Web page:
Depression and anxiety are two quite common conditions that are likely to be triggered and or exacerbated with coronavirus. The generalised uncertainty about the future, loss of security, shortages, isolation, stress, health concerns, social, financial, job and lifestyle losses from coronavirus all provide the perfect conditions for mental health decline.  

Another aspect of the stay at home edict is when we cannot be alone. For those who live in confined, crowded and densely populated places, the restrictions to stay at home could be triggers for social conflict, neglect and violence.

Read more: Learn about the effects self-isolation and quarantine can have on the brain.

When Papacca Hits

One factor that makes our mental health worse and becomes another source of dukkha is what in Pali is called papacca (pronounced papancha). Papacca is where one’s imagination goes wild. It begins with perceiving something and then through a proliferation of thinking processes, results in an imagined reality that is completely different from the original perception. In other words, we get stuck in our heads and lose contact with reality. With the overload of information about coronavirus it is easy for us to become lost in thinking. Rumination and worry are two examples of papacca. Worry involves us being consumed with the “what ifs” about an uncertain future and is often a frantic but ineffective attempt to think our way out of the uncertainty.

There is a difference between fear and anxiety. Fear is a natural response to danger and often helps us deal effectively with threats to survival. We need to act in response to our fears of coronavirus. This is healthy. Worry, however, focuses on problems rather than sustainable solutions. Worry feeds into anxiety and is dukkha.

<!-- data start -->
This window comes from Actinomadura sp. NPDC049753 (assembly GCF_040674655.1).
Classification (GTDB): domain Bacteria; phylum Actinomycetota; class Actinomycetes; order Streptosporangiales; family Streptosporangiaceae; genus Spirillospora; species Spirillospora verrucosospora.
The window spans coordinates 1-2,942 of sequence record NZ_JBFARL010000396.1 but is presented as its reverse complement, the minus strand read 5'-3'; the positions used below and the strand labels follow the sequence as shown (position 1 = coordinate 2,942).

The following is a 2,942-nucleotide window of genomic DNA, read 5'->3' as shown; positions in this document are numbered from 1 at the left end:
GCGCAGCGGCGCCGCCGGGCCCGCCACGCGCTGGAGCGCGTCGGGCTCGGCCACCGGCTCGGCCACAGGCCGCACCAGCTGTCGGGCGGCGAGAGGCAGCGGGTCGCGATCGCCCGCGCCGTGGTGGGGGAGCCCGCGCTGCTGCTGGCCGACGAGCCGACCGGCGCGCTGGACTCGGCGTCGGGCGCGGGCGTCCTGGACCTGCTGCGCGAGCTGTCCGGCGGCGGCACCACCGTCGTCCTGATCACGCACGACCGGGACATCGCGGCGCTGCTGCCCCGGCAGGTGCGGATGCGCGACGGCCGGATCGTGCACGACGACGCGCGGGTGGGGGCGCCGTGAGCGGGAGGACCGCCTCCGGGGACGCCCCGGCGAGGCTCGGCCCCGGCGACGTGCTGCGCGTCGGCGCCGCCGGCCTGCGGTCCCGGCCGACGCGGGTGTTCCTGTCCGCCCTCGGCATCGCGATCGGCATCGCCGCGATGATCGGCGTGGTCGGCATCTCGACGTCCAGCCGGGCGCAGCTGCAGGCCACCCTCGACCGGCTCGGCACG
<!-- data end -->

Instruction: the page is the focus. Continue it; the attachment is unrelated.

Rumination is different from worry in that it focuses on the past or current untoward situations. It involves getting caught in cognitive (thinking) loops of mulling over, and over again about things that cannot be changed. Rumination is different from wholesome reflection. When we reflect we can objectively see problems, learn and heal from them and move on in helpful and productive ways. Rumination, on the other hand, narrow-mindedly focuses on failures, mishaps and misfortune. Rumination is linked with depression when we identify with and take personally negative thoughts, such as “I am hopeless, worthless and helpless”. In the coronavirus world, rumination hinders effective problem solving and action, and is dukkha.

Adjustments To Change

Whole societies have needed to adjust to a vastly different world as a result of coronavirus. For those fortunate enough to still have a job and those working from home the adjustments have been massive. These individuals have needed to learn how to work safely or to work online as well as, in many cases, home school their children.

The dramatic home life changes have been, to say the least, stressful for many people. Further to this we can no longer visit relatives, go on holidays and generally do what we want to do. We have lost many of our personal freedoms. In cultures that are accustomed to freedom, such as most Western cultures, we are used to immediate gratification of what we want when we want it. With coronavirus, clinging to our former lifestyle and not getting what we want is dukkha.

Explore various coronavirus anxiety resources on Insight Timer — from blog articles to talks and guided meditations.

2. The Origins Of Dukkha Related To Coronavirus

When we begin to wake up to the Buddhist second noble truth, we realise the origins of our dukkha are greed, ignorance and hatred. These forces also maintain and fuel dukkha by influencing the way we relate to others, life’s experiences and ourselves. In Pali, these mental, emotional and behavioural tendencies are called “kilesa”. Kilesa are considered distortions or poisons of the mind. They have been compared to toxic, non-native weeds that infest and take over the beautiful garden of our minds.